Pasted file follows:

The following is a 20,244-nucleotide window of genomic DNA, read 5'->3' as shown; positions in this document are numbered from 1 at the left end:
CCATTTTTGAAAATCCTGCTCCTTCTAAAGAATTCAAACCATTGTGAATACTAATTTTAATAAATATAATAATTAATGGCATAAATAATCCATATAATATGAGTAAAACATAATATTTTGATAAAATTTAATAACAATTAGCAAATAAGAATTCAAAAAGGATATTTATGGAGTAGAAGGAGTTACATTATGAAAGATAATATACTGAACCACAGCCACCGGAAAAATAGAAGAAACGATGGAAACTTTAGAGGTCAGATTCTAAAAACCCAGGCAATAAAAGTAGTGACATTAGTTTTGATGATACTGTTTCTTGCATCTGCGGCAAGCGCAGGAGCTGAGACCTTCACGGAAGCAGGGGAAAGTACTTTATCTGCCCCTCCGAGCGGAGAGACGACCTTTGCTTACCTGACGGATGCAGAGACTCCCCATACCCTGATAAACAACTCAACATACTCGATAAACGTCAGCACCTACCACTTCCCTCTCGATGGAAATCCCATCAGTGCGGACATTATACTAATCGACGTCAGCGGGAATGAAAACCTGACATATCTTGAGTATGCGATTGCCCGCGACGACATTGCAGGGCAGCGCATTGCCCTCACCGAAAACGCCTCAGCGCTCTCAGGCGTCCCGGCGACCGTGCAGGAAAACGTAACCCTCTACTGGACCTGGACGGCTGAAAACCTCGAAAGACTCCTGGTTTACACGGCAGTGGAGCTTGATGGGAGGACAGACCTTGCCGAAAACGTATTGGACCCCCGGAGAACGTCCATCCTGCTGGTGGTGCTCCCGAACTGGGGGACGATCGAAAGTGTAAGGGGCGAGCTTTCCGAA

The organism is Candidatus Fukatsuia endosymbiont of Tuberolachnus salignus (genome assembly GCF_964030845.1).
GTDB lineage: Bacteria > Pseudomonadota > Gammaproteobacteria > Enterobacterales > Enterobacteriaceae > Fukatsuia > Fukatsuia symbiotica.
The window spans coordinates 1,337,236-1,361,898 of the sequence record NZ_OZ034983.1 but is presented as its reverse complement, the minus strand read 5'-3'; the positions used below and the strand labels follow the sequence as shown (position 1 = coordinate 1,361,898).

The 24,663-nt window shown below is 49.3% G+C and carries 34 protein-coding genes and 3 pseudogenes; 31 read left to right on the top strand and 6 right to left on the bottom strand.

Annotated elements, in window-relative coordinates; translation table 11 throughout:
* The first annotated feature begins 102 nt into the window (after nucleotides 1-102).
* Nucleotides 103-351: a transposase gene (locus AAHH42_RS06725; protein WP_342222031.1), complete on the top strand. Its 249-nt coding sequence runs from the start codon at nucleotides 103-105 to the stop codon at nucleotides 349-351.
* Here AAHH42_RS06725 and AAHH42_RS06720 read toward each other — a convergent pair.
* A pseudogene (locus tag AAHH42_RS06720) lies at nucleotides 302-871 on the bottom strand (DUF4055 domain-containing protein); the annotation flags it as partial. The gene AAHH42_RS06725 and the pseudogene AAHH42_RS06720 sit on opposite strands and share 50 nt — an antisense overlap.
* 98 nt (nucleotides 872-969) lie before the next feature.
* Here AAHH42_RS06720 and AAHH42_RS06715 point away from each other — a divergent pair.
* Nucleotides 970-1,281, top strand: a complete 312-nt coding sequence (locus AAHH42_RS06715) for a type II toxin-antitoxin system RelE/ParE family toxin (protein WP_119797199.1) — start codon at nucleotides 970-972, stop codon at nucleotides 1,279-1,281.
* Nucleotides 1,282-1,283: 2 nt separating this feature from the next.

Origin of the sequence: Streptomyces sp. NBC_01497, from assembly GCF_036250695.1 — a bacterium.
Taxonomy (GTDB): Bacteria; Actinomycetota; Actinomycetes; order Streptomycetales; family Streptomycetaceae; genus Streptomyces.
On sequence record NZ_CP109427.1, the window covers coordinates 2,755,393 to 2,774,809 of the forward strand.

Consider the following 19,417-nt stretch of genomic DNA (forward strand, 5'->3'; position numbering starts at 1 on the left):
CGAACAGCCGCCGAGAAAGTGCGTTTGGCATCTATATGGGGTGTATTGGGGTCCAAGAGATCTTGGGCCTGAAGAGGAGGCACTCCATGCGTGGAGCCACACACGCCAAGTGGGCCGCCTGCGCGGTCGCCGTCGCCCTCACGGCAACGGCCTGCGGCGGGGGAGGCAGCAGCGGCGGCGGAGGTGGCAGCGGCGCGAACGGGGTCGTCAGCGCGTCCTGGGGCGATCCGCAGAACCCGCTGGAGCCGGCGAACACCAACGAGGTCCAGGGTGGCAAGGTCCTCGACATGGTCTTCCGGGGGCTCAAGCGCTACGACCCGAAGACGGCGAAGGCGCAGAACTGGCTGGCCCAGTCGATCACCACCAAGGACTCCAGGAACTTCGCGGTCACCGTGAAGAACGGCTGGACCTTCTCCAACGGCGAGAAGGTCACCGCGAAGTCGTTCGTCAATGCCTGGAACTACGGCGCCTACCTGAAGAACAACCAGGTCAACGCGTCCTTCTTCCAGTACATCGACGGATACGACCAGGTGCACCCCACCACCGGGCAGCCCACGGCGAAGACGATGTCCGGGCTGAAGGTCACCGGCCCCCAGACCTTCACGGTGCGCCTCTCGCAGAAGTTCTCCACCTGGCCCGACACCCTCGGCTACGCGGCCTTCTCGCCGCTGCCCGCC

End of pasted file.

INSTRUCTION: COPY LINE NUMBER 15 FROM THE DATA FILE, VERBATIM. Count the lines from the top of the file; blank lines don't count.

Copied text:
* Nucleotides 1,282-1,283: 2 nt separating this feature from the next.